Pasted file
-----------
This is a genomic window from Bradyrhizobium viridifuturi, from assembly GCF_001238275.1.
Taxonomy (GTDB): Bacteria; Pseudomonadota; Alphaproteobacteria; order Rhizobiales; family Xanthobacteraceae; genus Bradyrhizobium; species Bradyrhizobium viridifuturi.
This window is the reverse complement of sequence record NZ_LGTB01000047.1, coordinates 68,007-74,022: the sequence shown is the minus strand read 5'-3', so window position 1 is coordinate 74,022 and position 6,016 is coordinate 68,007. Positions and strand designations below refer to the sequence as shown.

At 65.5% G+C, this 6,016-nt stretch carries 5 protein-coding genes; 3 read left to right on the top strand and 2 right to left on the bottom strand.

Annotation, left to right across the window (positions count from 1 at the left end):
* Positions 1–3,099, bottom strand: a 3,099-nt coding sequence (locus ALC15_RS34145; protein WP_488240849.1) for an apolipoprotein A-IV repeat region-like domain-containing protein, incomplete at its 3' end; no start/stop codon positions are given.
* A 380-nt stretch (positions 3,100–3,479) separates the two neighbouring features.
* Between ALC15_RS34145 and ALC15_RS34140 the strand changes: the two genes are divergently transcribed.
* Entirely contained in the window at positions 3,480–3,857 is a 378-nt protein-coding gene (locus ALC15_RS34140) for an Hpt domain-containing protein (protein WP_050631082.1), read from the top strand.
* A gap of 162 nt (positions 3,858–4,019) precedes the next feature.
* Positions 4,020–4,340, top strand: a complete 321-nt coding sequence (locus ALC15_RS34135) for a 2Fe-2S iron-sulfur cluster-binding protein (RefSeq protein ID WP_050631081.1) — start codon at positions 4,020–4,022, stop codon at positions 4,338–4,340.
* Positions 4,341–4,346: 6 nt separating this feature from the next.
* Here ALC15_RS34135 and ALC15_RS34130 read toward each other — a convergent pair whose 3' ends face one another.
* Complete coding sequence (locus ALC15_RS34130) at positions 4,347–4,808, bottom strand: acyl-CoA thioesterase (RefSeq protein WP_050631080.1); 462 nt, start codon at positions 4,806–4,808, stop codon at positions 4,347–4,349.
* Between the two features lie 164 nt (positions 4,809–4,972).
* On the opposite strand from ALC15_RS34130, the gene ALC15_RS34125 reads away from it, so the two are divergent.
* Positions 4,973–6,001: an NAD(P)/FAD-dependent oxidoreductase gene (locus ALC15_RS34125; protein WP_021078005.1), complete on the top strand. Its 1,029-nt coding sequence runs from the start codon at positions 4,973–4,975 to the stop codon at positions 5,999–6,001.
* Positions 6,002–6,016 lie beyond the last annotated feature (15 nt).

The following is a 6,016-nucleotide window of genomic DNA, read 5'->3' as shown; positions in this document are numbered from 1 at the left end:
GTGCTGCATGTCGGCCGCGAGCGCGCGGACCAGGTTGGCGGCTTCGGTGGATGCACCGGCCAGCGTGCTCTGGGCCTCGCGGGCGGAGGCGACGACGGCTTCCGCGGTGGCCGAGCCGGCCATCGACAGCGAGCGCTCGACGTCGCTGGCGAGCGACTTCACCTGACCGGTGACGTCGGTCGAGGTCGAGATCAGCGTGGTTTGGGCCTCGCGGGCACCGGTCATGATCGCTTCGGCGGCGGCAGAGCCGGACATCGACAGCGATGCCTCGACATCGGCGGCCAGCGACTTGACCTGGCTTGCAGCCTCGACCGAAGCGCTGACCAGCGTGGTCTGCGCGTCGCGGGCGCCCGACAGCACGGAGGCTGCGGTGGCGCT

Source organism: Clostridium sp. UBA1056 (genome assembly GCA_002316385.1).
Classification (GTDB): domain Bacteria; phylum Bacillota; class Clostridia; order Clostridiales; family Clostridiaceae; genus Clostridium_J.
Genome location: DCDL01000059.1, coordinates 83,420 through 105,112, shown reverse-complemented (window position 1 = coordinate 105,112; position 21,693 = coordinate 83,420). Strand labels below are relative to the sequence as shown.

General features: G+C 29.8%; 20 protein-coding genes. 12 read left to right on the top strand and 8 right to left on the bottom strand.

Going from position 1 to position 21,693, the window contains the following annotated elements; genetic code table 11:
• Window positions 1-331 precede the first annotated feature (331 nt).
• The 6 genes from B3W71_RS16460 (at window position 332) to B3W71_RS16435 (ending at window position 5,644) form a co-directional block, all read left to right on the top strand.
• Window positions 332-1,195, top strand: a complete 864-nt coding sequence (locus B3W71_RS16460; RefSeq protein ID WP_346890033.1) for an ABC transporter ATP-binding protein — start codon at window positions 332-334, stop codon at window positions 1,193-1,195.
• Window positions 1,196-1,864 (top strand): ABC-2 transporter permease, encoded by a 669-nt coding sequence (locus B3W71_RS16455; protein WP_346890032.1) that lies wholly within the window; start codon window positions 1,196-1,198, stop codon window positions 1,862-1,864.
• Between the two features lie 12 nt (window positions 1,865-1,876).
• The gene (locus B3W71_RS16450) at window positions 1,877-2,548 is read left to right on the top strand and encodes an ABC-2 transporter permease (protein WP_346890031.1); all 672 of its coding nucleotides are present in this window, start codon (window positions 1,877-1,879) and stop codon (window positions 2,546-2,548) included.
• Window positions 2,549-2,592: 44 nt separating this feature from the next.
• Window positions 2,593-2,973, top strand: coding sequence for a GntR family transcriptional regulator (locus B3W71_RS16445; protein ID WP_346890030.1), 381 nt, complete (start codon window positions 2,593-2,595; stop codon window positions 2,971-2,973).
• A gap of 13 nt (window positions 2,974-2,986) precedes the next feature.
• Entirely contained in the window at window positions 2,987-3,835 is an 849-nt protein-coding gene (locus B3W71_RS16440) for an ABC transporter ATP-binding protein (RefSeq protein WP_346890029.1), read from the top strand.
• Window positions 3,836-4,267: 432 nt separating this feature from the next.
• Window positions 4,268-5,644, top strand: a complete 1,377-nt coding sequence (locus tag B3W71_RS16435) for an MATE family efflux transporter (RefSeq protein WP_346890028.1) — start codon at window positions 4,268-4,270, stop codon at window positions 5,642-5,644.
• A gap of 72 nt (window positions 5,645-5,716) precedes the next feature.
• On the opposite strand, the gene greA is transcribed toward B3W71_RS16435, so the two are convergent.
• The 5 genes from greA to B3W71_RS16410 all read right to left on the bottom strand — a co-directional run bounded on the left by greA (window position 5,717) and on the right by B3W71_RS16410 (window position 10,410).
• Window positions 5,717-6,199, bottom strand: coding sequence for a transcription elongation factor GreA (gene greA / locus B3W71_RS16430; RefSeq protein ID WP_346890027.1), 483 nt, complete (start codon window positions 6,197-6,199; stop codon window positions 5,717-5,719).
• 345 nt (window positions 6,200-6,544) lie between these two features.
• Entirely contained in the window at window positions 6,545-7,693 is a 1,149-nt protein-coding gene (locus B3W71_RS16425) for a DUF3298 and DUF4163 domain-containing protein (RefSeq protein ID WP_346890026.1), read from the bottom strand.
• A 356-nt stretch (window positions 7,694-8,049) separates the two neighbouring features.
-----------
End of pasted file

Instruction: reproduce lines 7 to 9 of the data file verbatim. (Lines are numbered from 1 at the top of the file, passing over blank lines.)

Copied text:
* A 380-nt stretch (positions 3,100–3,479) separates the two neighbouring features.
* Between ALC15_RS34145 and ALC15_RS34140 the strand changes: the two genes are divergently transcribed.
* Entirely contained in the window at positions 3,480–3,857 is a 378-nt protein-coding gene (locus ALC15_RS34140) for an Hpt domain-containing protein (protein WP_050631082.1), read from the top strand.